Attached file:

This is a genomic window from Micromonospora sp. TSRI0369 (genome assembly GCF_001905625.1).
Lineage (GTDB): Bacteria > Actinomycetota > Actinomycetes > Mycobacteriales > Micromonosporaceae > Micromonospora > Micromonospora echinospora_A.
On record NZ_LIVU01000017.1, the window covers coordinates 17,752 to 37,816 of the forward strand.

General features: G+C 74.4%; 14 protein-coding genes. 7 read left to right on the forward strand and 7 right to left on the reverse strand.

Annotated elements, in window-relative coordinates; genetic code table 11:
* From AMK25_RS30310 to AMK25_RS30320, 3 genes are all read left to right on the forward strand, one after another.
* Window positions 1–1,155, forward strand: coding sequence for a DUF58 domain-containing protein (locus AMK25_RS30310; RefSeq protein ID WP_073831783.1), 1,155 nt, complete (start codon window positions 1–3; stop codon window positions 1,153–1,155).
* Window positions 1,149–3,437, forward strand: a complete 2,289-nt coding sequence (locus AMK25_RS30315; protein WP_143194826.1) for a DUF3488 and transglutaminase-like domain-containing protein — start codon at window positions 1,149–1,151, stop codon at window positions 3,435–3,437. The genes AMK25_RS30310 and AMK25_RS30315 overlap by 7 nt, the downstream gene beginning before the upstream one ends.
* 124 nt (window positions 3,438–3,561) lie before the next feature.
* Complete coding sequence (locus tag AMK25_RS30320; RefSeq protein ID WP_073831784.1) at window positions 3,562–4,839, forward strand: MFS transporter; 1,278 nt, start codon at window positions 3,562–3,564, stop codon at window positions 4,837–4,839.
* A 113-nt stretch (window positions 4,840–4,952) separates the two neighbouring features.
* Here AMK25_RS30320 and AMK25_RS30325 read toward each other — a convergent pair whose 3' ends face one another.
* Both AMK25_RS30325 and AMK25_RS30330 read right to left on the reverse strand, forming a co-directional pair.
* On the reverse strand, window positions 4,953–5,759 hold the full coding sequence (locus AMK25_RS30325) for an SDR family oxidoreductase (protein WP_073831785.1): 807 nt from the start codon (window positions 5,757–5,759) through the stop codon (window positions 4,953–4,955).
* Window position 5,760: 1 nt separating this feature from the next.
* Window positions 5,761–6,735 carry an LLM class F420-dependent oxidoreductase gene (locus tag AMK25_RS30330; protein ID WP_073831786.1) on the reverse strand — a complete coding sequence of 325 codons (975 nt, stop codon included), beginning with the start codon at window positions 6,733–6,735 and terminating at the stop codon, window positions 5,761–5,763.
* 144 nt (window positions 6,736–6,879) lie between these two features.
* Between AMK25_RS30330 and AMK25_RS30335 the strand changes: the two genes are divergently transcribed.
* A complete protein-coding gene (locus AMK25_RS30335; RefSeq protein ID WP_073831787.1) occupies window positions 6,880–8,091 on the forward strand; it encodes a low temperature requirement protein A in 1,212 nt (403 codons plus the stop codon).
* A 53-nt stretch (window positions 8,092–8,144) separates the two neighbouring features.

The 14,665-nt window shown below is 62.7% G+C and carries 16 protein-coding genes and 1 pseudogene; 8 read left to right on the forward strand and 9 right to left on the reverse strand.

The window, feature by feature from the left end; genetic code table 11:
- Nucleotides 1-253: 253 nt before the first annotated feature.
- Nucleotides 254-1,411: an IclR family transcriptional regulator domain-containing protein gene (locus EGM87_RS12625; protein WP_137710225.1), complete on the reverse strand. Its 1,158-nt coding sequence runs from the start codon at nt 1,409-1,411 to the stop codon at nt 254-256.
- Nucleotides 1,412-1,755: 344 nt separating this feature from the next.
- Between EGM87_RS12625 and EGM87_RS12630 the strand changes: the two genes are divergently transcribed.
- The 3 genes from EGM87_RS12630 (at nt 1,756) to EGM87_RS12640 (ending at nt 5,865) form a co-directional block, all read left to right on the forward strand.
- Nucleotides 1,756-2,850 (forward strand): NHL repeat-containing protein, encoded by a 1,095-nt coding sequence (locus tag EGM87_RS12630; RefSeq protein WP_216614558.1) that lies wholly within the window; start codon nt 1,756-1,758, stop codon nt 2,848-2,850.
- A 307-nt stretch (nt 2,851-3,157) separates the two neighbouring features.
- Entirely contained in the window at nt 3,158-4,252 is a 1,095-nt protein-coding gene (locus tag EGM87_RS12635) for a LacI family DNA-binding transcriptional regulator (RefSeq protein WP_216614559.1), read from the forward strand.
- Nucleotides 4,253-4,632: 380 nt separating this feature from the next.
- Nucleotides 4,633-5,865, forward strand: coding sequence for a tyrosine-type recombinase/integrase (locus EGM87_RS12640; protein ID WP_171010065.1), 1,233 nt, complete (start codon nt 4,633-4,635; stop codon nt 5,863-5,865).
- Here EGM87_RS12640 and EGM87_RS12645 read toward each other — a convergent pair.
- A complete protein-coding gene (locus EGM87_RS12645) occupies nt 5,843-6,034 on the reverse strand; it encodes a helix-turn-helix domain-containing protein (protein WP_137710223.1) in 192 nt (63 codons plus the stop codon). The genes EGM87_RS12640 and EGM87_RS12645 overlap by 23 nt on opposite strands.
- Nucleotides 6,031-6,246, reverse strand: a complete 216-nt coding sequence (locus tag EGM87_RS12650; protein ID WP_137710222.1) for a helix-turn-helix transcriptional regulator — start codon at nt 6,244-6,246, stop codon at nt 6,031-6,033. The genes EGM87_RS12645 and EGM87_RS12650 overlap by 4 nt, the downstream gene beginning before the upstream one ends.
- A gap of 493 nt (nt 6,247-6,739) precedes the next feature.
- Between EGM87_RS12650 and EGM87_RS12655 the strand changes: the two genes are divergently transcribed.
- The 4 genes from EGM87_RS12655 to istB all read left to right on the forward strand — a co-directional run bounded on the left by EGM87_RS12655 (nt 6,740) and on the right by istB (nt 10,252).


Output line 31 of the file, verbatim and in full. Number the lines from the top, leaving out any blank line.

- Nucleotides 4,253-4,632: 380 nt separating this feature from the next.